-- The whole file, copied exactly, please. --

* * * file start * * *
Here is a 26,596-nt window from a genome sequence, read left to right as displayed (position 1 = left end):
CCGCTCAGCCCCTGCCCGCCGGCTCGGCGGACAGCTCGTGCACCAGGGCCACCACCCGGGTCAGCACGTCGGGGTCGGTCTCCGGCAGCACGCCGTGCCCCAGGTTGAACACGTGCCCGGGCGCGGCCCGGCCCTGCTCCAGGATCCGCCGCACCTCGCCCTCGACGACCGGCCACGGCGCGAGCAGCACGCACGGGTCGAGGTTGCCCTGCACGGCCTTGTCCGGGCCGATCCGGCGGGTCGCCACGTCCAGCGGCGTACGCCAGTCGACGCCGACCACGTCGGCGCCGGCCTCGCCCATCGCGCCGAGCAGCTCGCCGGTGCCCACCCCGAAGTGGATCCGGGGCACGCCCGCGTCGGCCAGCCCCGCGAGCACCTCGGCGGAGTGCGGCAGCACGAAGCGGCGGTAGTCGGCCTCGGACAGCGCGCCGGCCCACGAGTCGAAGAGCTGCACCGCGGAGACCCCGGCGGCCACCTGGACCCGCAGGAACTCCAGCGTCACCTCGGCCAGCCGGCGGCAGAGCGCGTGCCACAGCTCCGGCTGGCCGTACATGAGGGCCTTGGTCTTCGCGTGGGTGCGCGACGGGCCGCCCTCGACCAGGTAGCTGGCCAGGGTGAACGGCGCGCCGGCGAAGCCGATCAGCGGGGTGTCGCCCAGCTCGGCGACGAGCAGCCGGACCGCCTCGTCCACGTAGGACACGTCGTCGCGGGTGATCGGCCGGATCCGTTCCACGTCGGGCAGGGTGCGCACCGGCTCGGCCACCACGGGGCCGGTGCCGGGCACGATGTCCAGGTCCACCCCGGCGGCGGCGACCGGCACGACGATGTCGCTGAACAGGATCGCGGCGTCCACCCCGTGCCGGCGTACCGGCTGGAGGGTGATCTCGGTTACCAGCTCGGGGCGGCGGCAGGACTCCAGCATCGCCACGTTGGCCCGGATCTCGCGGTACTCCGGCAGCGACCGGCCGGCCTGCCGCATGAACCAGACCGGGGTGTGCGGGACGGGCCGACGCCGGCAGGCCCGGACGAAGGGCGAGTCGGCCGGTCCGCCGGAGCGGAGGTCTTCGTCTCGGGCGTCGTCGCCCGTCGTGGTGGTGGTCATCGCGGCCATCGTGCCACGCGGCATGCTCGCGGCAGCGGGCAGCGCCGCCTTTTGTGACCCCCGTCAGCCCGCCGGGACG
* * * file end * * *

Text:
Here is a 26,596-nt window from a genome sequence, read left to right as displayed (position 1 = left end):
CCGCTCAGCCCCTGCCCGCCGGCTCGGCGGACAGCTCGTGCACCAGGGCCACCACCCGGGTCAGCACGTCGGGGTCGGTCTCCGGCAGCACGCCGTGCCCCAGGTTGAACACGTGCCCGGGCGCGGCCCGGCCCTGCTCCAGGATCCGCCGCACCTCGCCCTCGACGACCGGCCACGGCGCGAGCAGCACGCACGGGTCGAGGTTGCCCTGCACGGCCTTGTCCGGGCCGATCCGGCGGGTCGCCACGTCCAGCGGCGTACGCCAGTCGACGCCGACCACGTCGGCGCCGGCCTCGCCCATCGCGCCGAGCAGCTCGCCGGTGCCCACCCCGAAGTGGATCCGGGGCACGCCCGCGTCGGCCAGCCCCGCGAGCACCTCGGCGGAGTGCGGCAGCACGAAGCGGCGGTAGTCGGCCTCGGACAGCGCGCCGGCCCACGAGTCGAAGAGCTGCACCGCGGAGACCCCGGCGGCCACCTGGACCCGCAGGAACTCCAGCGTCACCTCGGCCAGCCGGCGGCAGAGCGCGTGCCACAGCTCCGGCTGGCCGTACATGAGGGCCTTGGTCTTCGCGTGGGTGCGCGACGGGCCGCCCTCGACCAGGTAGCTGGCCAGGGTGAACGGCGCGCCGGCGAAGCCGATCAGCGGGGTGTCGCCCAGCTCGGCGACGAGCAGCCGGACCGCCTCGTCCACGTAGGACACGTCGTCGCGGGTGATCGGCCGGATCCGTTCCACGTCGGGCAGGGTGCGCACCGGCTCGGCCACCACGGGGCCGGTGCCGGGCACGATGTCCAGGTCCACCCCGGCGGCGGCGACCGGCACGACGATGTCGCTGAACAGGATCGCGGCGTCCACCCCGTGCCGGCGTACCGGCTGGAGGGTGATCTCGGTTACCAGCTCGGGGCGGCGGCAGGACTCCAGCATCGCCACGTTGGCCCGGATCTCGCGGTACTCCGGCAGCGACCGGCCGGCCTGCCGCATGAACCAGACCGGGGTGTGCGGGACGGGCCGACGCCGGCAGGCCCGGACGAAGGGCGAGTCGGCCGGTCCGCCGGAGCGGAGGTCTTCGTCTCGGGCGTCGTCGCCCGTCGTGGTGGTGGTCATCGCGGCCATCGTGCCACGCGGCATGCTCGCGGCAGCGGGCAGCGCCGCCTTTTGTGACCCCCGTCAGCCCGCCGGGACG